Editors’ Choice

Editors’ Choice Articles

Pteropods in the Balance

By Laine Gonzales

Seventeenth Annual Solas Award Gold Winner in the Animal Encounter category

Clad in three layers of thermal underwear, insulated bib overalls, a parka, and waders, my range of motion is seriously impaired. I cautiously step into the Antarctic waters of McMurdo Sound — inching my bulbous “bunny boots" forward, carefully securing one foot before taking the next step. I am undeniably out of my element. This Southern California science teacher lives a routine existence, my days dictated by a 5:30 a.m. alarm and the structure of a high-school bell schedule. That’s not to say I don’t navigate tough terrain in the classroom, ever pivoting between the biological wonders of our world and the stark facts of a changing planet. My students, who are inheriting both the awe and the urgency, hang in the balance.  Read more.
Pteropods in the Balance2023-06-06T00:06:28-07:00

Encounter at Hadrian’s Wall  


By Connard Hogan

Seventeenth Annual Solas Award Bronze Winner in the Travel & Sports category

The early hour, along with the jet lag which gripped me like a vise, muddied my senses and conspired to mute my enthusiasm. But I re-stuffed my day pack, and with Hadrian’s Wall Path guidebook in hand, legged it the quarter mile under gray overcast to the ruins of Segedunum Fort, the eastern terminus of Hadrian’s Wall. I could’ve hired a car or used convenient countryside buses. I could’ve accessed “the Wall” from two-lane roads in dozens of places, taken short strolls, and arrived at my evening’s lodging with my feet none the worse for wear. But no! I wanted to hoof Hadrian’s Wall Path westward for the entire eighty-four miles from Segedunum (Wallsend, Newcastle) to Maia (Bowness-on-Solway). I’d decided to collect the six stamps on a “Hadrian’s Wall Path Summer Passport.” Read more
Encounter at Hadrian’s Wall  2023-05-13T01:52:30-07:00

A Long Century


By Yefim Somin

My cousin Suzanne left Russia for France in the early 1970s, when only a few managed to emigrate. Little communication was possible across the Iron Curtain, but one thing stuck in my memory: there is a place in Paris, she wrote, where the name of our common relative is on a memorial wall. Almost 30 years later I am taking my teenage son on a grand tour of Paris. Metro Picpus is in the outer 12th arrondissement, far from the tourist crowds, but that’s where we are heading one day. Read more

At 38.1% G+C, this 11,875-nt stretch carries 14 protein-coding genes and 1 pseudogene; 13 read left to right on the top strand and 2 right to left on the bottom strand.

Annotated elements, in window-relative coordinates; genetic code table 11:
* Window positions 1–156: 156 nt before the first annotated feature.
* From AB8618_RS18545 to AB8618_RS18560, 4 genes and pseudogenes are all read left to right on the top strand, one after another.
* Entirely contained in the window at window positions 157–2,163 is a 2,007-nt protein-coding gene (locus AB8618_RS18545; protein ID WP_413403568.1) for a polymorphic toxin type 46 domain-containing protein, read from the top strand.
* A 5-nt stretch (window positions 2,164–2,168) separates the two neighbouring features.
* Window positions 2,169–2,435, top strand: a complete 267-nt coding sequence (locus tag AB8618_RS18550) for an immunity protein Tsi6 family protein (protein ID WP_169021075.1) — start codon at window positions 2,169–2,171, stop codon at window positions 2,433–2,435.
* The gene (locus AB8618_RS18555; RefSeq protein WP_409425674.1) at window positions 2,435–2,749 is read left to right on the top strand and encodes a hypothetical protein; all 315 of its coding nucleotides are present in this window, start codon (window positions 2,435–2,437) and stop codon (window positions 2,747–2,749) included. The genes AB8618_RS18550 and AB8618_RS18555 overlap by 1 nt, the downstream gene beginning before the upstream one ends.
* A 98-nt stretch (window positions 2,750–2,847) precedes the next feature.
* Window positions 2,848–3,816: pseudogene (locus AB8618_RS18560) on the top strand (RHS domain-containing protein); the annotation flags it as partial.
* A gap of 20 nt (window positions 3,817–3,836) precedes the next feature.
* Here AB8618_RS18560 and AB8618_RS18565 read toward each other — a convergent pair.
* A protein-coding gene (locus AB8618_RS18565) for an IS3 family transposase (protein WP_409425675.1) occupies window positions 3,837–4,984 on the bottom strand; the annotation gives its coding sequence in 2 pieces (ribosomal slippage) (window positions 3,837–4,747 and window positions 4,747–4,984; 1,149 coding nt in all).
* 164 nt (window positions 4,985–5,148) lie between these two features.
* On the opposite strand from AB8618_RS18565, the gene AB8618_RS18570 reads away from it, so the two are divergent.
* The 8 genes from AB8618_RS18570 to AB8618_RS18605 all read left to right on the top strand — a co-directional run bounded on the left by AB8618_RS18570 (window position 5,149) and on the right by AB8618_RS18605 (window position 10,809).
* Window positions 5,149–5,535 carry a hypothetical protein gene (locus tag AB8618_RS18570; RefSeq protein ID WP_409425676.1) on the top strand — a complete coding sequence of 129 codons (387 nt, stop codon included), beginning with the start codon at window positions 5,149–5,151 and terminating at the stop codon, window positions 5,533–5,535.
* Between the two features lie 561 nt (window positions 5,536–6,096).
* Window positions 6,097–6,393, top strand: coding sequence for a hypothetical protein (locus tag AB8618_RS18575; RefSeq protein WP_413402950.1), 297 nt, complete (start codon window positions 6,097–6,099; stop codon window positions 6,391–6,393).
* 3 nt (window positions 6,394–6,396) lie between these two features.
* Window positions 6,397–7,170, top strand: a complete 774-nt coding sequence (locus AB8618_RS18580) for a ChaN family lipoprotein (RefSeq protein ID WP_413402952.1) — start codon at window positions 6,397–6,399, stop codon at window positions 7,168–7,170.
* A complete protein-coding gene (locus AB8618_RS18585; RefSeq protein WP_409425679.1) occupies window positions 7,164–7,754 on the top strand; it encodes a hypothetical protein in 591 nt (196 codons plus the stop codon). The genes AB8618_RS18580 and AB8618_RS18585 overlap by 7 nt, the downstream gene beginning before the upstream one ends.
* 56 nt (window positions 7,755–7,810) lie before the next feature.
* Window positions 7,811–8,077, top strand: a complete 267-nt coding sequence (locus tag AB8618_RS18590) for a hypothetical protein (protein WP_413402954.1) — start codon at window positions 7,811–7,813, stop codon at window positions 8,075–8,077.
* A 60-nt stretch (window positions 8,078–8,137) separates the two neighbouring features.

A Long Century2023-05-08T22:23:11-07:00

The Hotel Ricardo


By Taylor Jennings

Of all the gin joints in all the hotels in all the countries in Africa, the Hotel Ricardo in Ouagadougou, Burkina Faso, probably most resembles Rick’s Café in ‘Casablanca’ if not physically, at least metaphysically. It was long after sunset when we left the endless desert behind and entered a populated area where golden charcoal fires flickered across the hills.  Accordingly, I was completely unprepared for the shock of electricity when the driver stopped at the end of a short driveway in front of a two-story tin-roof hotel with a welcoming open doorway. Read more  
The Hotel Ricardo2023-05-01T04:58:18-07:00

Letting Go of Hungary


By Ying-Ann (Annie) Chen

Seventeenth Annual Solas Award Gold Winner in the Funny Travel Category

When I turned twenty, all the things I wanted got in my head. So, I went to Hungary. I scrolled through the program website of simple synecdoches. Brazil: Christ the Redeemer, Croatia: lakes, Mauritius: monkeys, Mongolia: yurts, Thailand: temples, Poland: colorful buildings, and Romania: Medieval architecture. Hungary: sunflower fields. Off I went. I stood in a clean suburban house under a slanting red tiled roof and windows that opened outwards. This was my host home in the village of Zalaegerszeg. I gifted my host-family Ghirardelli chocolate, a Sather Gate magnet, and pineapple cake. The city near where I live, where I go to school, and where I am from, I explained. Read more
Letting Go of Hungary2023-04-23T02:17:52-07:00